By Ian Lurie, Portent Interactive
Remember when having the word ‘E-Business’ in your mission statement meant Aeron chairs for everyone? Now, people say ‘E-Business is dead.’
Try this on for size: E-Business never existed. There’s only business. You know, where you provide a service, or a product, and try to make more money than you spend? Like the “New Economy”, E-Business was a trendy fiction created to generate hype and lure investment.
The truth is that business hasn’t changed. The way to sell yourself, on the web or off of it, is Relationship Marketing.
Relationship Marketing means keeping in touch with potential and existing customers and clients by providing useful information, thereby increasing the chance that they’ll buy from you again later. You provide value and maintain customer awareness at the same time. It’s one of the most established ways to market, and it’s the most reliable by far.
And next to a firm handshake, the Internet is the most powerful relationship marketing tool you’ll find. With a very small investment, you can interact with potential customers through a web site, e-mail or e-commerce, and build a continuing relationship with them.
How? With the Big Three:
• A web site
A Web Site
Sometimes the oldest method is the best. Even without any interactive features, a simple web site that delivers timely, useful content to your customers can do a lot to build a relationship with your customers. Add something as simple as an e-mail link and newsletter signup, and you provide the means for a direct conversation with your customers, with no fancy gadgets.
Just look out for the cheese factor – if you build a standard site, keep it professional, cleanly designed and fast-loading. And keep your site up to date.
And measure results – even the cheapest hosting package will provide you with basic web site traffic statistics. Those stats are a gold mine of information about what peaks your audience’s interest.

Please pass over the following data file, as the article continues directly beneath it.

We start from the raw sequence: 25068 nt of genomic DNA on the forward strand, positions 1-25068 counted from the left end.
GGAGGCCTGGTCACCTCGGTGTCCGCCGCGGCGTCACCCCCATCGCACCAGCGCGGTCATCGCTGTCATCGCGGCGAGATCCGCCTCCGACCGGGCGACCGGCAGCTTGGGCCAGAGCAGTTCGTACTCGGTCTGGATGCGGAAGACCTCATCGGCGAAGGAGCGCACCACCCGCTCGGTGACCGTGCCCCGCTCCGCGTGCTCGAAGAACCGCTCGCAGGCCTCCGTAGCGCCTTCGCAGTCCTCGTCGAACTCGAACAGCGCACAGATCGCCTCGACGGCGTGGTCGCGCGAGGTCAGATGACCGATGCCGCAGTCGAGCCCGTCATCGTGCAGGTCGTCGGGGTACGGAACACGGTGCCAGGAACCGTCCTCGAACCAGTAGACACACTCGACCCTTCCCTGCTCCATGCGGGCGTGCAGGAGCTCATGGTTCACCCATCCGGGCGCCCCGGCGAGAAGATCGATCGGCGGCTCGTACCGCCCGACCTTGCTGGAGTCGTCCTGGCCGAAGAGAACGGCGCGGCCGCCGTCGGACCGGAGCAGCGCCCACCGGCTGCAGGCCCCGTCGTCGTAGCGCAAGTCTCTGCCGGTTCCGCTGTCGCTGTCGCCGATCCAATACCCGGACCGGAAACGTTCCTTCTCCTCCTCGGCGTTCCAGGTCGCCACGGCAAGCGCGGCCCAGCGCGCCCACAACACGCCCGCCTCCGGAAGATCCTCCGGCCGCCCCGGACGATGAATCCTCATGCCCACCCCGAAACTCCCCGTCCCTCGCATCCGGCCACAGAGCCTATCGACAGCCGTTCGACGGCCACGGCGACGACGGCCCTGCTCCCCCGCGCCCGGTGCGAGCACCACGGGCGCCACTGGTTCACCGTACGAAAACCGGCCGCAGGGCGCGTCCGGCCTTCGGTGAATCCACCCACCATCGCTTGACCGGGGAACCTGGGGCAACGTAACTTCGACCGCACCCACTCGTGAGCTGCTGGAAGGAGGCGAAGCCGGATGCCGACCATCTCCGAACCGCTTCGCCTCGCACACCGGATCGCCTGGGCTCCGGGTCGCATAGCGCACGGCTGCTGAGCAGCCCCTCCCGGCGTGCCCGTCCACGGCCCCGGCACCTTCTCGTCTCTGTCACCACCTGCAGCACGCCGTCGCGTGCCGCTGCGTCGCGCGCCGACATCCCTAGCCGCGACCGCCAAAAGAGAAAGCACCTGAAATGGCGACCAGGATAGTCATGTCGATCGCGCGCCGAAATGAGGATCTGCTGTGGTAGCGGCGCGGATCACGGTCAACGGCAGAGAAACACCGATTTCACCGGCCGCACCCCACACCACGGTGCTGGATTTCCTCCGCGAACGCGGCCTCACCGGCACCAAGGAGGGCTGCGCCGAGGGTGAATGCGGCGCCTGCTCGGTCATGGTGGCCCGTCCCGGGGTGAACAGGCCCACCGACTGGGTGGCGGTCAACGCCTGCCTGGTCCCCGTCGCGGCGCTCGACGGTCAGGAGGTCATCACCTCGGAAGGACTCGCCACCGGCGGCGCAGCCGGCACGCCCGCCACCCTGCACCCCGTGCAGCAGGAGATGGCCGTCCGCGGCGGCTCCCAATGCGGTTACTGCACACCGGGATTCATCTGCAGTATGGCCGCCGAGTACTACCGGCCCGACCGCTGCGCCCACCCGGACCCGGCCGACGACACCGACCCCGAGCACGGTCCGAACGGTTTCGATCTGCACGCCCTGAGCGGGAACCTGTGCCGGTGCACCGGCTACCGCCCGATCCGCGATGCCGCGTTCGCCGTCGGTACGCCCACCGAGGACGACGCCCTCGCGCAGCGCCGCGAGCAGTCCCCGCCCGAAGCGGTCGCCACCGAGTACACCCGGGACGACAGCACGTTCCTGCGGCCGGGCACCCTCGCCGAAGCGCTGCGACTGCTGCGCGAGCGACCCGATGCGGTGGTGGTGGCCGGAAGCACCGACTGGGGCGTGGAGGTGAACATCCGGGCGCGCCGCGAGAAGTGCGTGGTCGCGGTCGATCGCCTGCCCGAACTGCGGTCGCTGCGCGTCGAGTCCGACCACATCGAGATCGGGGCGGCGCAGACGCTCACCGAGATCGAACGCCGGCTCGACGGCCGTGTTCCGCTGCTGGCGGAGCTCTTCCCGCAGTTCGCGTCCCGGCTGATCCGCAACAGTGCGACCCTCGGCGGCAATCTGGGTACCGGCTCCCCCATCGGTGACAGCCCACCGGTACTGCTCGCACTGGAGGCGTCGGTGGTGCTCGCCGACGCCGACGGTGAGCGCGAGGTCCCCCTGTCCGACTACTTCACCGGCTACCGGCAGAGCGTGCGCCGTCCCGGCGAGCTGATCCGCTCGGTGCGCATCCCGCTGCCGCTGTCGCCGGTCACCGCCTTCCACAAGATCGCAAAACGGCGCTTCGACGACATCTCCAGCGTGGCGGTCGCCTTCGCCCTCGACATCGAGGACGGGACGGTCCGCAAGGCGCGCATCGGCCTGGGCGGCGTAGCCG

You can build a standard site for anything from a few hundred dollars to great gobs of cash. Just remember to keep your expectations within your budget – if you have $1000, keep your site simple and elegant, and you’ll get a lot more response from customers than if you overextend and go for more features at cut-rate prices.
E-mail gets a bad rap these days, mostly because ‘spammers’ flood our mailboxes with deceptive junk. But used right, e-mail is an incredibly effective tool that your customers will look forward to receiving.
A regular e-mail newsletter or other message is even cheaper to manage than a web site. It lets you bring customers back to your web site or your store with timely information that’s ‘pushed’ to them – if you have a big announcement, e-mail means you don’t have to wait for someone to happen by your web site to see the news.
If you deal with your customers on a daily basis, just ask them if they’d like to receive an e-mail newsletter regularly. If you have a web site, let them sign up there. As long as you’re honest, verify that they really want to receive the newsletter, and provide an easy way to ‘opt out’, you won’t offend anyone.
And keep your messages simple and short – no more than a few paragraphs.